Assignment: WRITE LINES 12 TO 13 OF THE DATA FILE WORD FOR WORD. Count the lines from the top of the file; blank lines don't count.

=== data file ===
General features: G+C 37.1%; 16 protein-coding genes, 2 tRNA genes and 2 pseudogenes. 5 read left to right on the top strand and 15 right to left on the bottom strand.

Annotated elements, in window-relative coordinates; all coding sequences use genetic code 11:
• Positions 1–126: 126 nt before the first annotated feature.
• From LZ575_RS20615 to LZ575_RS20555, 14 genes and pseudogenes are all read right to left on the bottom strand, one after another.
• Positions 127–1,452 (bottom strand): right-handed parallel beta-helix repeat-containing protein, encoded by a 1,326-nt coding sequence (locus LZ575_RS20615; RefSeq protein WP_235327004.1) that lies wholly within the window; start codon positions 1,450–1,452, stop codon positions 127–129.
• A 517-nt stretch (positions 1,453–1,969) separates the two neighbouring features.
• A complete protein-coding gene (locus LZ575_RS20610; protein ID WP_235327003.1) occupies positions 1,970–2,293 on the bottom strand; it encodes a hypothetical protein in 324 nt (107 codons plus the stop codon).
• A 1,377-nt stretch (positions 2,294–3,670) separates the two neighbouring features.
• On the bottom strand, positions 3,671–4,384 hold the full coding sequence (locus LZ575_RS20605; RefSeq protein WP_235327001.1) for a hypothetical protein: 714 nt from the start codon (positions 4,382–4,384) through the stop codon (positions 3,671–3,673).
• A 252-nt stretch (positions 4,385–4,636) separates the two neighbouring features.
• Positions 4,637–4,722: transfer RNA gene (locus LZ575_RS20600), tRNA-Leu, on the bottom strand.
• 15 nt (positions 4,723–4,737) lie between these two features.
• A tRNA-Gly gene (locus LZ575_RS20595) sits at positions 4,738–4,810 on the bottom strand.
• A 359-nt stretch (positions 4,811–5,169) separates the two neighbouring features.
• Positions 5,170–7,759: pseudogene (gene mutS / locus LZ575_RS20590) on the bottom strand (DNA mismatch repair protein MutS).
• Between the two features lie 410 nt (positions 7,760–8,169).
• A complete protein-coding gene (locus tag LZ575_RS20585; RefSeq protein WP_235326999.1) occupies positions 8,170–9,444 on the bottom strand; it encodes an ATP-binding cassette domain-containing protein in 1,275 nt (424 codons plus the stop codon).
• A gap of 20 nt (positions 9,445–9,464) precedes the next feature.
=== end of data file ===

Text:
• 15 nt (positions 4,723–4,737) lie between these two features.
• A tRNA-Gly gene (locus LZ575_RS20595) sits at positions 4,738–4,810 on the bottom strand.